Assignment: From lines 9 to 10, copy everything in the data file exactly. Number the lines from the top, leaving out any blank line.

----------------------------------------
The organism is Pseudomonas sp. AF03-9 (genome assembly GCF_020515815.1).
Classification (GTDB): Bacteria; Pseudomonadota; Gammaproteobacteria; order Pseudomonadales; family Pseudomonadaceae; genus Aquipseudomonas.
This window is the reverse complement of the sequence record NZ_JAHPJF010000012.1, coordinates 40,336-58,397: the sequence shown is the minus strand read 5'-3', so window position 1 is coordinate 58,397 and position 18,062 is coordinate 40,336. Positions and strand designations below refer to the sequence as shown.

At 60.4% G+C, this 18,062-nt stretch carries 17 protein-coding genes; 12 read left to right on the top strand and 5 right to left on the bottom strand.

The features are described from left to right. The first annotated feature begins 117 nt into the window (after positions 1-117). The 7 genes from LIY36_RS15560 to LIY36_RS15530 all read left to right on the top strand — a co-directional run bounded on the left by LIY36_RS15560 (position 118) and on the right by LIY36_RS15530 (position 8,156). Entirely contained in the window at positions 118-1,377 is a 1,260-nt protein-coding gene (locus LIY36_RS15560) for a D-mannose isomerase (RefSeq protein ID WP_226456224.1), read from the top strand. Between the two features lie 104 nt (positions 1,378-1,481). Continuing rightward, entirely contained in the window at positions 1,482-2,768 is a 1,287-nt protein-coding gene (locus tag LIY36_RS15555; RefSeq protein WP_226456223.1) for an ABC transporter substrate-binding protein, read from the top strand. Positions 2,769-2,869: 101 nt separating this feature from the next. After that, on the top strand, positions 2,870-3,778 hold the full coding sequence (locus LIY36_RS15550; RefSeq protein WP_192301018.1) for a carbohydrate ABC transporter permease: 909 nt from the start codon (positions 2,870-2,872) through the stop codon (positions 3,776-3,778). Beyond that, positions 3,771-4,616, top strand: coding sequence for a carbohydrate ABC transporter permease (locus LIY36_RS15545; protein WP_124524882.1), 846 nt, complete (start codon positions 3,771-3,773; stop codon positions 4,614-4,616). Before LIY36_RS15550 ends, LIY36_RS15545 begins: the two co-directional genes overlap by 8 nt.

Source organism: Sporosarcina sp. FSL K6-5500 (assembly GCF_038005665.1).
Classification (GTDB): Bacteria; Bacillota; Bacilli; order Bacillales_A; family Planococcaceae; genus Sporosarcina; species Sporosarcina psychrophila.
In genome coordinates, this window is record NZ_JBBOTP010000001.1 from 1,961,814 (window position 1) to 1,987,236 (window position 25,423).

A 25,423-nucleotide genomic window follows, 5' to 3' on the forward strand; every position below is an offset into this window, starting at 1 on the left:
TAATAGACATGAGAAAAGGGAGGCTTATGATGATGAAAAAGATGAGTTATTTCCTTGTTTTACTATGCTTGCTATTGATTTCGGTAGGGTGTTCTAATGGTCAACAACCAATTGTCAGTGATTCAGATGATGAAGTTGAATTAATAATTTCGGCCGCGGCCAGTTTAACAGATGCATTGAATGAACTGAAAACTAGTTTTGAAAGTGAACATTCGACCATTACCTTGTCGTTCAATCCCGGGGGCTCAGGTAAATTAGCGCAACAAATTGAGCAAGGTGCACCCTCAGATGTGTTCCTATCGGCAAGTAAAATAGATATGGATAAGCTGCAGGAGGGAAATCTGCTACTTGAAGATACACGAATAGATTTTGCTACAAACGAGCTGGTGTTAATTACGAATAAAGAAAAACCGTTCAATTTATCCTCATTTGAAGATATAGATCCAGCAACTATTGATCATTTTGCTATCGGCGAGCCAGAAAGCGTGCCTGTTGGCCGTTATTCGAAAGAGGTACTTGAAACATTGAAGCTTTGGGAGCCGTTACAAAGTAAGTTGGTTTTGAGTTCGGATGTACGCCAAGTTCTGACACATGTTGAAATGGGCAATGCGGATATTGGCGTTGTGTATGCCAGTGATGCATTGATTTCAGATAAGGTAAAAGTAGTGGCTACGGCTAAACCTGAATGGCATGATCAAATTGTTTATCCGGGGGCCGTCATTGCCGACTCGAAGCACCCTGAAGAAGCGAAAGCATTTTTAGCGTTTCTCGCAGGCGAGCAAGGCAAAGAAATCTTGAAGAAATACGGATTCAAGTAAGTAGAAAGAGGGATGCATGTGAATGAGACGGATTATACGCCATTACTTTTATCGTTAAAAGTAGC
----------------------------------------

A 25,423-nucleotide genomic window follows, 5' to 3' on the forward strand; every position below is an offset into this window, starting at 1 on the left:
TAATAGACATGAGAAAAGGGAGGCTTATGATGATGAAAAAGATGAGTTATTTCCTTGTTTTACTATGCTTGCTATTGATTTCGGTAGGGTGTTCTAATGGTCAACAACCAATTGTCAGTGATTCAGATGATGAAGTTGAATTAATAATTTCGGCCGCGGCCAGTTTAACAGATGCATTGAATGAACTGAAAACTAGTTTTGAAAGTGAACATTCGACCATTACCTTGTCGTTCAATCCCGGGGGCTCAGGTAAATTAGCGCAACAAATTGAGCAAGGTGCACCCTCAGATGTGTTCCTATCGGCAAGTAAAATAGATATGGATAAGCTGCAGGAGGGAAATCTGCTACTTGAAGATACACGAATAGATTTTGCTACAAACGAGCTGGTGTTAATTACGAATAAAGAAAAACCGTTCAATTTATCCTCATTTGAAGATATAGATCCAGCAACTATTGATCATTTTGCTATCGGCGAGCCAGAAAGCGTGCCTGTTGGCCGTTATTCGAAAGAGGTACTTGAAACATTGAAGCTTTGGGAGCCGTTACAAAGTAAGTTGGTTTTGAGTTCGGATGTACGCCAAGTTCTGACACATGTTGAAATGGGCAATGCGGATATTGGCGTTGTGTATGCCAGTGATGCATTGATTTCAGATAAGGTAAAAGTAGTGGCTACGGCTAAACCTGAATGGCATGATCAAATTGTTTATCCGGGGGCCGTCATTGCCGACTCGAAGCACCCTGAAGAAGCGAAAGCATTTTTAGCGTTTCTCGCAGGCGAGCAAGGCAAAGAAATCTTGAAGAAATACGGATTCAAGTAAGTAGAAAGAGGGATGCATGTGAATGAGACGGATTATACGCCATTACTTTTATCGTTAAAAGTAGC